The Financial Conduct Authority’s (FCA) Assessment of Value regulations aim to improve competition among asset managers and make value more transparent. Columbia Threadneedle Investments has taken the opportunity to consider how it can add further value and provide a great experience to customers.
We spoke to Richard Vincent, head of product, EMEA at Columbia Threadneedle, to find out how they differentiate themselves by creating an exceptional customer experience in their value assessment.
What are the Value Assessment regulations?
The FCA requires managers to look at seven criteria in their value assessments. They must:
- assess market rates for comparable services
- compare investor charges against the costs of providing each product or service to show gross margin
- assess each charge against their charges for other, comparable services
- measure each fund’s performance against its objectives
- assess the range and quality of services they provide to investors, including portfolio management
- pass economies of scale on to investors or reinvest savings into the business.
The FCA’s criteria boil down to three main areas: cost, performance against goals, and service quality. Investors will place varying importance on each of these elements. But, asset managers need to decide how they weigh these criteria and communicate that in their value assessment. This will make it clear to investors how managers intend to provide value.
Embracing the opportunity
Columbia Threadneedle has embraced the value assessment as an opportunity to differentiate. They have tackled the new regulation head-on and put the customer at the centre of their activity.
Richard Vincent makes the value assessment itself of paramount importance and a source of pride. When something is this important to a leader, you can see that in the end product.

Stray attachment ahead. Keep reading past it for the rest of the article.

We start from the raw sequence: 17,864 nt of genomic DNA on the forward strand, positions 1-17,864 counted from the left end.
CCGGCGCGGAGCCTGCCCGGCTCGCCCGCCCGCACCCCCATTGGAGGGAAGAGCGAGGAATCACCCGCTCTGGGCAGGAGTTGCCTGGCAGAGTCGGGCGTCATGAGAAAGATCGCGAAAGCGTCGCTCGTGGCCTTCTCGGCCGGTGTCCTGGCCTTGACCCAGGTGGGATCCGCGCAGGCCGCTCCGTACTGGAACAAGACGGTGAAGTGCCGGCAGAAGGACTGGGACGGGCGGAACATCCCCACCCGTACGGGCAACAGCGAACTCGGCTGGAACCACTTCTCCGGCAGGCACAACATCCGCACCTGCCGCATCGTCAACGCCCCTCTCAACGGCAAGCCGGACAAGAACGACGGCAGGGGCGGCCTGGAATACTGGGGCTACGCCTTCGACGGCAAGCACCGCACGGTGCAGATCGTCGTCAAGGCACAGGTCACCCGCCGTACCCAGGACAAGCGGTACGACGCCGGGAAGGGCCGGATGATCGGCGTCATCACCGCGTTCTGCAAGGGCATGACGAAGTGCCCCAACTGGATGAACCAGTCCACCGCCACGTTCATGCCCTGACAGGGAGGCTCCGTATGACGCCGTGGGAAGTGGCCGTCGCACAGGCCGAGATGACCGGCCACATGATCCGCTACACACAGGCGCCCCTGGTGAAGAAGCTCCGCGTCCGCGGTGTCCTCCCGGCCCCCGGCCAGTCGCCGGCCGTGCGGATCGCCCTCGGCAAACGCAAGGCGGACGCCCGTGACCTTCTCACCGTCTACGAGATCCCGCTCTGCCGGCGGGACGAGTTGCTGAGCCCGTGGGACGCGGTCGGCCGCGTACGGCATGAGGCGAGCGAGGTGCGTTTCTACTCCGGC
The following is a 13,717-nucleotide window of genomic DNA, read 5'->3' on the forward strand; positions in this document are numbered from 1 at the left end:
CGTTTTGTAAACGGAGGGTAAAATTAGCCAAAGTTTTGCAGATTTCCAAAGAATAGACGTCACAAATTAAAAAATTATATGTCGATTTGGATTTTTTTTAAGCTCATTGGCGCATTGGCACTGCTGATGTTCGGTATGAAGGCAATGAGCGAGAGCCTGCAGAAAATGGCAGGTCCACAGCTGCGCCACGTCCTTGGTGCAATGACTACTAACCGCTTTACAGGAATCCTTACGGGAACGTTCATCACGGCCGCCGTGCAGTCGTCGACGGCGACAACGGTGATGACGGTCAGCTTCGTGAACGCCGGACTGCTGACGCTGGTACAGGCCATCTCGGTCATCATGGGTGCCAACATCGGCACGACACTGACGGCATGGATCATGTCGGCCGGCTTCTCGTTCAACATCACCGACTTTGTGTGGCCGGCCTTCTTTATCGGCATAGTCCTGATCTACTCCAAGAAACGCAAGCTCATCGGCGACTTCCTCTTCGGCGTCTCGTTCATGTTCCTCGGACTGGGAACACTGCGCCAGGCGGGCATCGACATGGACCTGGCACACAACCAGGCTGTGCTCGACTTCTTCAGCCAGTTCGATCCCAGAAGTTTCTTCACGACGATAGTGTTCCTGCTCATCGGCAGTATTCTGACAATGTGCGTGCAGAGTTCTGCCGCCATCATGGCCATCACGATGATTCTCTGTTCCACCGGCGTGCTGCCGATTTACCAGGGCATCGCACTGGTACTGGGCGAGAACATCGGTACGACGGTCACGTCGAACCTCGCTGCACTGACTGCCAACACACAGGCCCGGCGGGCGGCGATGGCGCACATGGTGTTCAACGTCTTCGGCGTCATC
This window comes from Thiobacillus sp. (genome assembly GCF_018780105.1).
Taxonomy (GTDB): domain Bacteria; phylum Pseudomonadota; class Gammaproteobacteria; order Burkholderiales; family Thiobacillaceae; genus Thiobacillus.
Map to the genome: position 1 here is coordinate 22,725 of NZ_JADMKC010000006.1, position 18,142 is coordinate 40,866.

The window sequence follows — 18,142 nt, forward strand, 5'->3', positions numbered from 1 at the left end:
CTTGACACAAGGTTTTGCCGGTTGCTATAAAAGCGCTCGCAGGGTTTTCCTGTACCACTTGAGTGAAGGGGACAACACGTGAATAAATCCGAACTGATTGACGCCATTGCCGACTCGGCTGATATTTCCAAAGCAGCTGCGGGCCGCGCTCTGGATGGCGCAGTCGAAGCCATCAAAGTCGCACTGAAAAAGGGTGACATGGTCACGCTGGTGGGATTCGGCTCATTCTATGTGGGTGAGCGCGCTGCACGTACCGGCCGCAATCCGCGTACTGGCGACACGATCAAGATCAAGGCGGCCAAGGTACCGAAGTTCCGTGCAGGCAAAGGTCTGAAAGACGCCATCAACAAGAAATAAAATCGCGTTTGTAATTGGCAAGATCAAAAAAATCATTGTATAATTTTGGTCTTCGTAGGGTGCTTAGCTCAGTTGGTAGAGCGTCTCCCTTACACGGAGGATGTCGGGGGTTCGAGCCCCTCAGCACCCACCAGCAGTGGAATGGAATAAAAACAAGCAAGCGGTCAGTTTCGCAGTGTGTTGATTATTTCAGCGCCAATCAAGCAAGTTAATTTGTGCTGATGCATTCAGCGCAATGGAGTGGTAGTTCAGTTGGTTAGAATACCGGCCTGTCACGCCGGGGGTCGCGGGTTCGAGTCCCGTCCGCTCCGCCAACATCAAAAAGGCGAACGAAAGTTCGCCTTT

‘As an industry, we tend to overcomplicate things,’ he says. ‘We need to produce information that customers want to read and engage with’
To help with this, Richard and his team looked outside the industry for best practices in presenting complex data sets in the simplest way possible.
To give investors a clear view of value at share class level, the team found it needed to bring the information to life with data visualization techniques.
For 2020 Columbia Threadneedle set out to create an interactive and visual online report, to complement its more traditional PDF. Reflecting changing investor interests and the market backdrop, it also included new metrics on responsible investment and a deeper look at income fund performance.
“These are new reports and customers are not yet familiar with them, or even expect them,” Richard says. “So it’s important that we give them a good experience and help them get to grips with what we are showing them.”
By improving interactivity, relevance, usability and accessibility, Columbia Threadneedle has created a report methodology that can add real value to customers’ daily lives, and given them a handy self-service tool.
Looking at the Gartner Customer experience pyramid, this report hits the sweet spot for Columbia Threadneedle, making them better and more powerful to their customers.
But how do they do this?
The report comes via an interactive portal, similar to a campaign microsite or creative brand exercise.
The report is divided intuitively across the FCA’s three criteria — service quality, performance and cost — with a value summary acting as an introduction, and a fund value scores section.
The summary starts with a concise and easy to understand video from Nick Ring, CEO of EMEA at Columbia Threadneedle and is intertwined with clear, animated infographics. It also talks through some of the high-level figures and how to use some of the charts.